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Abstract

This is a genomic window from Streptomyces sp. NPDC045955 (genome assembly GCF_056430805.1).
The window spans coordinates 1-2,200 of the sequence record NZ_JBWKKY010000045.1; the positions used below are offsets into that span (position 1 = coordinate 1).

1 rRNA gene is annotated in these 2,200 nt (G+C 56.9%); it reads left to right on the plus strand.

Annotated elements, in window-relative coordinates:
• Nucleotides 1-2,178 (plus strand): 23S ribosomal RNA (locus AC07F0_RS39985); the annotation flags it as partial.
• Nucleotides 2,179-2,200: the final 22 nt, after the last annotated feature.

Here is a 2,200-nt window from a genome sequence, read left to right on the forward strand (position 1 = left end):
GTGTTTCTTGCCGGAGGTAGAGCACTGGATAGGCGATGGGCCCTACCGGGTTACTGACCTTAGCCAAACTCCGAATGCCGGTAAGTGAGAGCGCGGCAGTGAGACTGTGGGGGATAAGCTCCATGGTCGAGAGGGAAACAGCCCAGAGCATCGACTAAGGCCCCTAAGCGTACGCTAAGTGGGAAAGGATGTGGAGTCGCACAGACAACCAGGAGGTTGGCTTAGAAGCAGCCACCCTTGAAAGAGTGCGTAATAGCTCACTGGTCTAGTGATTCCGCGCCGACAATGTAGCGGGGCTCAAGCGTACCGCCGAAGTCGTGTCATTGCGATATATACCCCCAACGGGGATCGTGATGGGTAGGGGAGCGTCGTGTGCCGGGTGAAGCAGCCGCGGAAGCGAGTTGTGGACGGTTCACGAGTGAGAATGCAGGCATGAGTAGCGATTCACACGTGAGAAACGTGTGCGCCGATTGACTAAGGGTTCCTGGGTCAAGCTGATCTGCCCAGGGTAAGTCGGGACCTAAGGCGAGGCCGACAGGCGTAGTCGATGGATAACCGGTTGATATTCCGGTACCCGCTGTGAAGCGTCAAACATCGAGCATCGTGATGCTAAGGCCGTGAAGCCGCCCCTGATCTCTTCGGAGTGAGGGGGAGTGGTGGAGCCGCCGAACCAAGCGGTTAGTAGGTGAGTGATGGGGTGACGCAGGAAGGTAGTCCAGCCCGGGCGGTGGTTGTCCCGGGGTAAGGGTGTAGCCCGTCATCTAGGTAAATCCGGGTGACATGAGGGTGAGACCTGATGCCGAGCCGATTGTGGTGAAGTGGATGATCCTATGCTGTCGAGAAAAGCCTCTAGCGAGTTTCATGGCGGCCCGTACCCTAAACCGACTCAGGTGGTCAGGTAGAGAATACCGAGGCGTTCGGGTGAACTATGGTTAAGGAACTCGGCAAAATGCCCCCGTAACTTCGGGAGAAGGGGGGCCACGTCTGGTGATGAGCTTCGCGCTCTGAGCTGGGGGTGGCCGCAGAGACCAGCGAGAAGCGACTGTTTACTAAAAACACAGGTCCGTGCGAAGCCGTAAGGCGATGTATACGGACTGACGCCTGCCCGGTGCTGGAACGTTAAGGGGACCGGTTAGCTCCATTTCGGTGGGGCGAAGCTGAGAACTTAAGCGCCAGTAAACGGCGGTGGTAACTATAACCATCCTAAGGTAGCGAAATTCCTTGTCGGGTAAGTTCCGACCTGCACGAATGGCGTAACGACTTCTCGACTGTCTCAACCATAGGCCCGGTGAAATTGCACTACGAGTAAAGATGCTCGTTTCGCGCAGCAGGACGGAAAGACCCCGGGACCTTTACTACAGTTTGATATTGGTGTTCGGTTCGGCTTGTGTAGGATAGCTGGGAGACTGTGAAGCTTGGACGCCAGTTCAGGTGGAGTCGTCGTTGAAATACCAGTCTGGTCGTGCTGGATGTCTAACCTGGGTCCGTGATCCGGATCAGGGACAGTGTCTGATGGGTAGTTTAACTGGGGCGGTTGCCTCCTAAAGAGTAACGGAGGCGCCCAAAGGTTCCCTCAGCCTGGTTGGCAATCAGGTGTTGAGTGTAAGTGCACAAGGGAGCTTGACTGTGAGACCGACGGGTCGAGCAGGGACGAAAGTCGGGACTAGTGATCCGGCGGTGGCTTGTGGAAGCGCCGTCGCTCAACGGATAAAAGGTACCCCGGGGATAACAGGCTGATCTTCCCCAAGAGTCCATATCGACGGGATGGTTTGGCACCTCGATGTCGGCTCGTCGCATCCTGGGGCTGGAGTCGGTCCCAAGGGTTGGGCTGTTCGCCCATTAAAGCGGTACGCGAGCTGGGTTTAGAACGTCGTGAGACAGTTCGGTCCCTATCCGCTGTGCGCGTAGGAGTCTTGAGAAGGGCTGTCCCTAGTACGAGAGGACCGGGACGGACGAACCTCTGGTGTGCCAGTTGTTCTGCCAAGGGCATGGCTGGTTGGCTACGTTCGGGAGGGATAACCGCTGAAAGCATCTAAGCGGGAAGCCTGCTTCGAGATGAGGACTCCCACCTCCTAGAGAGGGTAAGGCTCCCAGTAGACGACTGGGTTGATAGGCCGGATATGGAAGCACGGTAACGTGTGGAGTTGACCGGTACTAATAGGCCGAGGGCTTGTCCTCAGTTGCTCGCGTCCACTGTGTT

The proliferation of portable information technologies (e.g. laptops and mobile phones) along with the increasing availability of wireless networks allows individuals to expand and extend their information environment. One context which has been impacted by these changes is the workplace; individuals now multitask in face-to-face meetings with other technologies. This multitasking can have a dual impact: the information needs of the face-to-face group may be better met by increased access to networked information, but the individuals in the group using the technology may decide to use it for non-group tasks, which may be disruptive and/or diminish the individual's focus away from the team. In this pilot research, the concepts of information handling and polychronicity (a preference for multitasking) are used to explore qualitative data from interviews with 15 office workers.